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Facebook says it took down China-based accounts that tried to interfere in the U.S. midterms

Facebook parent company Meta said fake accounts posing as Americans attacked politicians from both parties and posted divisive material about issues such as abortion and gun rights. 

Facebook parent company Meta said Tuesday it took down a network of fake accounts from China that attempted to interfere in American politics ahead of this November’s midterm elections.

Meta said the Chinese operation set up fake accounts posing as Americans, attacking politicians from both parties and posting inflammatory material about divisive issues such as abortion and gun rights.  

The network was small — just 83 Facebook accounts — and did not have a chance to develop much of an audience, Meta said in a report released Tuesday.

A poll worker greets early voters in Alexandria, Va., on Monday.
A poll worker greets early voters in Alexandria, Va., on Monday.Andrew Harnik / AP

“What this operation was doing was targeting U.S. domestic politics, targeting both sides,” said Ben Nimmo, Meta’s global threat intelligence lead. “And it’s the first time we’ve seen that from a Chinese operation in this way. So even though it was small, even though we caught it early, it’s a significant change in what we’ve seen from Chinese operations.”

Chinese Embassy Spokesperson Liu Pengyu denied that China was behind the accounts.

“The accusation that China used Facebook account to interfere in the US midterm elections is completely groundless and malicious speculation,” Pengyu said in an emailed statement. “China has always adhered to non-interference in other countries’ internal affairs. China demands that relevant parties stop their groundless accusations and slander against China.”

The announcement comes amid growing concerns about Facebook's commitment to fighting misinformation and election interference. The New York Times reported in June that the company's core election team was disbanded, and the company has remained relatively quiet about its election efforts.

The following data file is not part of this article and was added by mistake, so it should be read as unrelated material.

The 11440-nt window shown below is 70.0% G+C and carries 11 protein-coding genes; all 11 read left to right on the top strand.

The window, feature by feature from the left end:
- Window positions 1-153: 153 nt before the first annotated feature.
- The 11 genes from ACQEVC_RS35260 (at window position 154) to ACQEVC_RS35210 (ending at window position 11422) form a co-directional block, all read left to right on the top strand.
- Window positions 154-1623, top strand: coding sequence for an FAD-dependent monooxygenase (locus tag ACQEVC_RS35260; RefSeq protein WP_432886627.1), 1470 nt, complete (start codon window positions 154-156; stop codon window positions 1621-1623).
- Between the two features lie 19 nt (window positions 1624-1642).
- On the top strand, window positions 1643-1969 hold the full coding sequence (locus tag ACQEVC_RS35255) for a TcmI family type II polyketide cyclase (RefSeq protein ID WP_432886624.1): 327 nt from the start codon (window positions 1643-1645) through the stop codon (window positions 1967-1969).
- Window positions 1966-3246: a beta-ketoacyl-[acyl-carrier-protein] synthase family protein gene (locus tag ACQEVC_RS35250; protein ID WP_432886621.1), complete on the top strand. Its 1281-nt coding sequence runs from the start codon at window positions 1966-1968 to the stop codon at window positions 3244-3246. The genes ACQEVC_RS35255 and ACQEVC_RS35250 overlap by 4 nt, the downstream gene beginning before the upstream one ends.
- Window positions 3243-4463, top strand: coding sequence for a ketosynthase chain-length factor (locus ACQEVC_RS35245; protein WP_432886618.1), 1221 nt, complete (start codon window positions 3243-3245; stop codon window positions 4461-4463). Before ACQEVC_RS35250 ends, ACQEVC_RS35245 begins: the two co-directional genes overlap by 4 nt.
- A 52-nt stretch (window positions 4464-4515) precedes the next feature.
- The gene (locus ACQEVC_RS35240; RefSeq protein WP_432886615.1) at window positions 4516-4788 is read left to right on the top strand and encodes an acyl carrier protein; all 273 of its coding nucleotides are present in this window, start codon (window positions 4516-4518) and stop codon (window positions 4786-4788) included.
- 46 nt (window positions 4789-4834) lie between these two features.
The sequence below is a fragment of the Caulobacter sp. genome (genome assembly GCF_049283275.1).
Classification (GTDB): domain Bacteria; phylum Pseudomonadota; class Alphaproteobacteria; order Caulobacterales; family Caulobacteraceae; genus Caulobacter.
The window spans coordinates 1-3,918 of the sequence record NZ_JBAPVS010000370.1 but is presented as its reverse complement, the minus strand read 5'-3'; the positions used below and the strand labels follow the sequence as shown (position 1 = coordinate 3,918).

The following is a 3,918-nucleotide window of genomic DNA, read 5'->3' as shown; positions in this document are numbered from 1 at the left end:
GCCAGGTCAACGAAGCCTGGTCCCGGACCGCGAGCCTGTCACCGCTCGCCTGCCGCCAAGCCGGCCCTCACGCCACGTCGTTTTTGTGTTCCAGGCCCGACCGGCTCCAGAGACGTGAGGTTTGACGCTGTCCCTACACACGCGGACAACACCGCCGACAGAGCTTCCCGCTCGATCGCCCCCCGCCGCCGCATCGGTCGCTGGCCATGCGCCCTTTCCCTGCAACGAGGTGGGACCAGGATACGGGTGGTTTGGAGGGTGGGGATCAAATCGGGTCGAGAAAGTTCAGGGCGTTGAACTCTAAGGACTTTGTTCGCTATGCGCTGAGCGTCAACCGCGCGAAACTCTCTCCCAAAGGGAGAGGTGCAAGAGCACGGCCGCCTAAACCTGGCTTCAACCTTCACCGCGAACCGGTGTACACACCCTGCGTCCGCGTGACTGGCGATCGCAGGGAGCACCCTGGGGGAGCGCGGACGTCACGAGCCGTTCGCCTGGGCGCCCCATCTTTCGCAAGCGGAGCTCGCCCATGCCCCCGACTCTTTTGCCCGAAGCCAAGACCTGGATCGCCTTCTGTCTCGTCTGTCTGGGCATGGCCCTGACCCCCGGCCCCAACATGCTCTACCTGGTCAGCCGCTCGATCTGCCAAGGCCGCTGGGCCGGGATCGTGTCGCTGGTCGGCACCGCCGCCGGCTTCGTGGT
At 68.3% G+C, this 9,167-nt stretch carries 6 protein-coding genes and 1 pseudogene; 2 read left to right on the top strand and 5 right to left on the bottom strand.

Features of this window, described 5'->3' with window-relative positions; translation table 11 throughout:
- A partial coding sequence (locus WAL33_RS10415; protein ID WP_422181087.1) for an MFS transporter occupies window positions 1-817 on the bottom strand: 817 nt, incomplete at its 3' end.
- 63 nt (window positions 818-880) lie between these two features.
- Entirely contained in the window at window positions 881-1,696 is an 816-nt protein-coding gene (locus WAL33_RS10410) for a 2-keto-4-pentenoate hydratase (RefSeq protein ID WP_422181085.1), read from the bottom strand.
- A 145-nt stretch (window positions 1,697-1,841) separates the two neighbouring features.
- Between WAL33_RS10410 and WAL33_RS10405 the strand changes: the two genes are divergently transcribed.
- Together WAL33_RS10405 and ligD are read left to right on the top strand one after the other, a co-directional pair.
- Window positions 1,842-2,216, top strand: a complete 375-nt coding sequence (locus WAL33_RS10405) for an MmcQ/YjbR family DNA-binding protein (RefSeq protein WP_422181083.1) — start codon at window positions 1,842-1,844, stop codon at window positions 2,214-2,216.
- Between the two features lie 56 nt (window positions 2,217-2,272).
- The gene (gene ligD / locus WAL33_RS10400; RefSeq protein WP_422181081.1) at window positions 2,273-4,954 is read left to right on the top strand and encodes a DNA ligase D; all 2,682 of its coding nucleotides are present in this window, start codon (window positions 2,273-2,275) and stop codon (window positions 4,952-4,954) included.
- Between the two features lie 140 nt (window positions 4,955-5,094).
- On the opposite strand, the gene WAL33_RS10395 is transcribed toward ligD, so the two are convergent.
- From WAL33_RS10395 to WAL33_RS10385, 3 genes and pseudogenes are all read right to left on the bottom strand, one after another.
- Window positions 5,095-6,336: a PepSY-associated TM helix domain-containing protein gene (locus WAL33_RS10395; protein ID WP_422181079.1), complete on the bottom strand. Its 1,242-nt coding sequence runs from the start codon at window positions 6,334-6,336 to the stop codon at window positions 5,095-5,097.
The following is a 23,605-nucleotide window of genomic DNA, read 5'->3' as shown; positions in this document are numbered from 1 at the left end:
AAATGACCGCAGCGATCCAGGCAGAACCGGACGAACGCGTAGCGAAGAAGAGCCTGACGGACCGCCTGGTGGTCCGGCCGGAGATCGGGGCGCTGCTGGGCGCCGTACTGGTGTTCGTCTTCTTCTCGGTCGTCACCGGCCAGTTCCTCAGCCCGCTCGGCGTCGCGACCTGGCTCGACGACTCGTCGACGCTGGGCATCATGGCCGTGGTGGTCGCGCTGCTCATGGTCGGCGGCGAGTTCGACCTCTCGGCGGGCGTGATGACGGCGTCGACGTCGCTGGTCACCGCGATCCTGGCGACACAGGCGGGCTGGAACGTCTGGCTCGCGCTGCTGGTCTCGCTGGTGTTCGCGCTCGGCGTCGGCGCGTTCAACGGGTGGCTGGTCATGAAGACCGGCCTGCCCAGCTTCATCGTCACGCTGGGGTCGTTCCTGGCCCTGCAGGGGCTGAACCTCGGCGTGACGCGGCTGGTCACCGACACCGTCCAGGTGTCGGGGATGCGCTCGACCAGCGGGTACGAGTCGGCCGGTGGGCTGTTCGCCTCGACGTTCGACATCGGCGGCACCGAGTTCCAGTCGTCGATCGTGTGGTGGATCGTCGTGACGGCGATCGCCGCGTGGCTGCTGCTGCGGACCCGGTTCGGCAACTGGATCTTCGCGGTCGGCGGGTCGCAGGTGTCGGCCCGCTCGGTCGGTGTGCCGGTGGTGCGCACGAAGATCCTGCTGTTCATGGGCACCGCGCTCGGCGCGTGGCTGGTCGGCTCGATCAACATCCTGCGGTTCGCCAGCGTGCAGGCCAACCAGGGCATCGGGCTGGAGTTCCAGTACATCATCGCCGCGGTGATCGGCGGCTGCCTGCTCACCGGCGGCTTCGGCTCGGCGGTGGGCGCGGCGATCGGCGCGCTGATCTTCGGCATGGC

And despite the ongoing threat of foreign election interference, many misinformation experts now say homegrown disinformation campaigns pose a great threat.

Nick Clegg, Meta's president of global affairs, wrote in a blog post in August that the team has hundreds of people working on the midterms.

"As we did in 2020, we have a dedicated team in place to combat election and voter interference while also helping people get reliable information about when and how to vote," he wrote. 

The Meta report did not attribute the network to Chinese intelligence agencies, but said the postings were produced by people working on a 9 a.m. to 5 p.m. schedule in China.

The report also described the takedown of a much larger network based in Russia aimed at spreading anti-Ukraine propaganda in Europe. That operation spanned more than 1,600 Facebook and Instagram accounts and spent around $105,000 on advertisements. In addition to producing bogus social media posts, it created fake websites designed to spoof major European news outlets, including Britain’s Guardian newspaper and Germany’s Der Spiegel news magazine, the report said.

The takedowns are a reminder that U.S. adversaries continue to attempt to use social media to wage an information war. The Russian operation to interfere in the 2016 election went unchecked for so long that it reached more than 126 million Facebook users, the company has said.

“What we’re really looking for is people who are trying to corrupt public debate, they’re trying to sow confusion,” Nimmo said. “They’re trying to spread false stories [that] mess up the democratic conversation that goes on all the time. And our job is to find them and stop them being able to do it and just keep the conversation safe.”

The Chinese operation impersonated Americans to attack President Joe Biden and House Speaker Nancy Pelosi, and Sen. Marco Rubio, R-Fla., and Florida Gov. Ron DeSantis, the report said. 

Last year, an unclassified intelligence assessment concluded that China considered interfering in the 2020 election but decided not to, deeming such a move too risky. If China has changed its calculus, that poses a risk, American officials say.

But Nimmo says Meta is better positioned than it had been.

“The difference between 2016 and now is that in 2016, there wasn’t really a defensive team at all,” he said. “There were a few open-source researchers like me, they were a few people at the platforms, but there wasn’t any kind of joined-up effort. What I see now is there really is that joined-up approach. There’s a team effort that goes across platforms, news outlets, open-source institutions. So there’s far more people playing defense.”